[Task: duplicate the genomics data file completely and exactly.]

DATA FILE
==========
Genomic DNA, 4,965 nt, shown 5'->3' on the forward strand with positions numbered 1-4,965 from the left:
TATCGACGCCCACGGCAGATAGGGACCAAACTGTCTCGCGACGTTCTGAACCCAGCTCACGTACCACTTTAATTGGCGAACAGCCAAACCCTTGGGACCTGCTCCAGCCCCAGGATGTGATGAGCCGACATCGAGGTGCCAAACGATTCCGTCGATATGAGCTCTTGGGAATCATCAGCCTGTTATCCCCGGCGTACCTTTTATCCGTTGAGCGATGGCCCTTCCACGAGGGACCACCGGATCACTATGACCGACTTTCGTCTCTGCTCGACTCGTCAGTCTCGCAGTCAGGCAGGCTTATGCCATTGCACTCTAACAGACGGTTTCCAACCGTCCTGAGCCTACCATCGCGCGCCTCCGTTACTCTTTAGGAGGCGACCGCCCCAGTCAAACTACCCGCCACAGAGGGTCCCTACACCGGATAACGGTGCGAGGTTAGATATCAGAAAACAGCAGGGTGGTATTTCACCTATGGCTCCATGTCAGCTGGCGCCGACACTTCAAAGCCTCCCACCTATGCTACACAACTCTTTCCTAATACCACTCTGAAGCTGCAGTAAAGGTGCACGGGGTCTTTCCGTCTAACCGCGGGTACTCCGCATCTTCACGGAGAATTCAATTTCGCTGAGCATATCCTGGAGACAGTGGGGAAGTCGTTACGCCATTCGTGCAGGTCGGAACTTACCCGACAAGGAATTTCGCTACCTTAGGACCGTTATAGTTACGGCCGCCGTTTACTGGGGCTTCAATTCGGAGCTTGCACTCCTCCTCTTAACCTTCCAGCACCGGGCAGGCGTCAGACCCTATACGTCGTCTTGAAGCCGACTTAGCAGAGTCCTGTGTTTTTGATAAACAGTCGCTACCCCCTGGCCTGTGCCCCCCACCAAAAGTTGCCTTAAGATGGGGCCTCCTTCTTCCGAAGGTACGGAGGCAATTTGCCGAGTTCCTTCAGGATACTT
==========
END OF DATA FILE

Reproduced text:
Genomic DNA, 4,965 nt, shown 5'->3' on the forward strand with positions numbered 1-4,965 from the left:
TATCGACGCCCACGGCAGATAGGGACCAAACTGTCTCGCGACGTTCTGAACCCAGCTCACGTACCACTTTAATTGGCGAACAGCCAAACCCTTGGGACCTGCTCCAGCCCCAGGATGTGATGAGCCGACATCGAGGTGCCAAACGATTCCGTCGATATGAGCTCTTGGGAATCATCAGCCTGTTATCCCCGGCGTACCTTTTATCCGTTGAGCGATGGCCCTTCCACGAGGGACCACCGGATCACTATGACCGACTTTCGTCTCTGCTCGACTCGTCAGTCTCGCAGTCAGGCAGGCTTATGCCATTGCACTCTAACAGACGGTTTCCAACCGTCCTGAGCCTACCATCGCGCGCCTCCGTTACTCTTTAGGAGGCGACCGCCCCAGTCAAACTACCCGCCACAGAGGGTCCCTACACCGGATAACGGTGCGAGGTTAGATATCAGAAAACAGCAGGGTGGTATTTCACCTATGGCTCCATGTCAGCTGGCGCCGACACTTCAAAGCCTCCCACCTATGCTACACAACTCTTTCCTAATACCACTCTGAAGCTGCAGTAAAGGTGCACGGGGTCTTTCCGTCTAACCGCGGGTACTCCGCATCTTCACGGAGAATTCAATTTCGCTGAGCATATCCTGGAGACAGTGGGGAAGTCGTTACGCCATTCGTGCAGGTCGGAACTTACCCGACAAGGAATTTCGCTACCTTAGGACCGTTATAGTTACGGCCGCCGTTTACTGGGGCTTCAATTCGGAGCTTGCACTCCTCCTCTTAACCTTCCAGCACCGGGCAGGCGTCAGACCCTATACGTCGTCTTGAAGCCGACTTAGCAGAGTCCTGTGTTTTTGATAAACAGTCGCTACCCCCTGGCCTGTGCCCCCCACCAAAAGTTGCCTTAAGATGGGGCCTCCTTCTTCCGAAGGTACGGAGGCAATTTGCCGAGTTCCTTCAGGATACTT